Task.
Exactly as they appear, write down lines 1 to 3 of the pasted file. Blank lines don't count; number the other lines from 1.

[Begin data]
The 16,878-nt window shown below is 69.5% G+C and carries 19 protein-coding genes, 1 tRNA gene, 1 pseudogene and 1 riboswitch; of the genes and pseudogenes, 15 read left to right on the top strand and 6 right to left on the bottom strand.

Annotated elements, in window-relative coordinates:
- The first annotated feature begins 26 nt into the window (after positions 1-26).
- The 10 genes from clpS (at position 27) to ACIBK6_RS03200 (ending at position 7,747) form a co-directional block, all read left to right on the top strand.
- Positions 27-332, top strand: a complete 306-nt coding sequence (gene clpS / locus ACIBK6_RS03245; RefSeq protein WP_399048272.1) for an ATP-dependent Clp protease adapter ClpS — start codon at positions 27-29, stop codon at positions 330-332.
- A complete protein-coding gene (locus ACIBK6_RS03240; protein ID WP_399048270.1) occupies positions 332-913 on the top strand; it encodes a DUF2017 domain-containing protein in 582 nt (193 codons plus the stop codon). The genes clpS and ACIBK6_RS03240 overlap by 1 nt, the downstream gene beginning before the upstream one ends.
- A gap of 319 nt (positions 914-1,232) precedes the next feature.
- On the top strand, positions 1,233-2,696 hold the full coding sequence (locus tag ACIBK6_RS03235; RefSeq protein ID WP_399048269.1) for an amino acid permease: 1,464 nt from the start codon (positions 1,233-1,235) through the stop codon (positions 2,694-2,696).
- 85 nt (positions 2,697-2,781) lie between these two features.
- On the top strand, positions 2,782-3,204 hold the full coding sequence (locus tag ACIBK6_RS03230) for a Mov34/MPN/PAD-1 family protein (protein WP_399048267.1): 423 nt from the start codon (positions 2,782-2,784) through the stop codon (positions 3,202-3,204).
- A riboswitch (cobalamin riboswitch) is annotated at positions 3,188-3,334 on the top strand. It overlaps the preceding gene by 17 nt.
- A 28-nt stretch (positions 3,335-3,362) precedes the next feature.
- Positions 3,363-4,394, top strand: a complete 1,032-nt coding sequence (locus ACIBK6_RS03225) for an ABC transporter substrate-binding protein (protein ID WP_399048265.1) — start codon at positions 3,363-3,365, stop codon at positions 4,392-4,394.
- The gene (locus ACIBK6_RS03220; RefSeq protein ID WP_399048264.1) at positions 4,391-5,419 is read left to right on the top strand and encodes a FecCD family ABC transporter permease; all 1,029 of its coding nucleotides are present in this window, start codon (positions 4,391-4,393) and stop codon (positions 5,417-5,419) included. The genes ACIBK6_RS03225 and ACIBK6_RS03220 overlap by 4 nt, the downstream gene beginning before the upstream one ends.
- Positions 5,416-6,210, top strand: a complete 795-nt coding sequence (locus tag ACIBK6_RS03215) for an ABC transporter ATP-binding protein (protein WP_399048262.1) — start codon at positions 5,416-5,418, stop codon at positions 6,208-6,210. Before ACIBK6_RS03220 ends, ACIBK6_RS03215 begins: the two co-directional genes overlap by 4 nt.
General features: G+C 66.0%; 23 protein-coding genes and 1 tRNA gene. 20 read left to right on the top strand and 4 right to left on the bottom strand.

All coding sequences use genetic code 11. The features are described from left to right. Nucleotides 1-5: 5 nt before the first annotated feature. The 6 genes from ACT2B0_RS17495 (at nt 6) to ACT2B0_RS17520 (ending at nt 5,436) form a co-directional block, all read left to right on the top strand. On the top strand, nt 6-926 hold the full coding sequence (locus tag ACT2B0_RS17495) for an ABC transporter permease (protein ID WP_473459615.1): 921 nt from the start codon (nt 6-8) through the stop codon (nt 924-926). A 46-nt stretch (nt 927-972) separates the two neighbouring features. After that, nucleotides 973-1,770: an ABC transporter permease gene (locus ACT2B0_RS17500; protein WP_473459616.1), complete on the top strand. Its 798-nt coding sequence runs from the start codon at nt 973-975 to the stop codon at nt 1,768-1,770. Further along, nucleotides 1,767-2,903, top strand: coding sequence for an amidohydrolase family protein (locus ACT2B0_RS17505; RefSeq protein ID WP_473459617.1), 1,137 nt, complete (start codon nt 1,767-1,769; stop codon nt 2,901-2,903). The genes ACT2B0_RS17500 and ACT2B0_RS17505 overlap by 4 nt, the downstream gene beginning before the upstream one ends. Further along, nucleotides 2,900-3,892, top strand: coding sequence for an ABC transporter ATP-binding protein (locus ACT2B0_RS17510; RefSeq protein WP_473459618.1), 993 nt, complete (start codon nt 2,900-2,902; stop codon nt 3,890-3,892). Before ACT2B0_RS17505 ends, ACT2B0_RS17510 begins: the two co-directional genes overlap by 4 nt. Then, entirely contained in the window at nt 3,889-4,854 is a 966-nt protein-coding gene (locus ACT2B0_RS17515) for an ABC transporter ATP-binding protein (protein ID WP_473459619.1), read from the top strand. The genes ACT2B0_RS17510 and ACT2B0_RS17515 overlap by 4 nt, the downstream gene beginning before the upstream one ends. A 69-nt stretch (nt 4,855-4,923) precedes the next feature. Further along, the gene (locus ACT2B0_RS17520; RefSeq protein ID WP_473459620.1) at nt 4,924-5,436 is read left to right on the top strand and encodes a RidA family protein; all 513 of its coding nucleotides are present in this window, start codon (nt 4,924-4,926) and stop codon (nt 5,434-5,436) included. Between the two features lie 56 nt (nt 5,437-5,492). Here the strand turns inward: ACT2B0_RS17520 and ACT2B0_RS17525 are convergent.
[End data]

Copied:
The 16,878-nt window shown below is 69.5% G+C and carries 19 protein-coding genes, 1 tRNA gene, 1 pseudogene and 1 riboswitch; of the genes and pseudogenes, 15 read left to right on the top strand and 6 right to left on the bottom strand.

Annotated elements, in window-relative coordinates:
- The first annotated feature begins 26 nt into the window (after positions 1-26).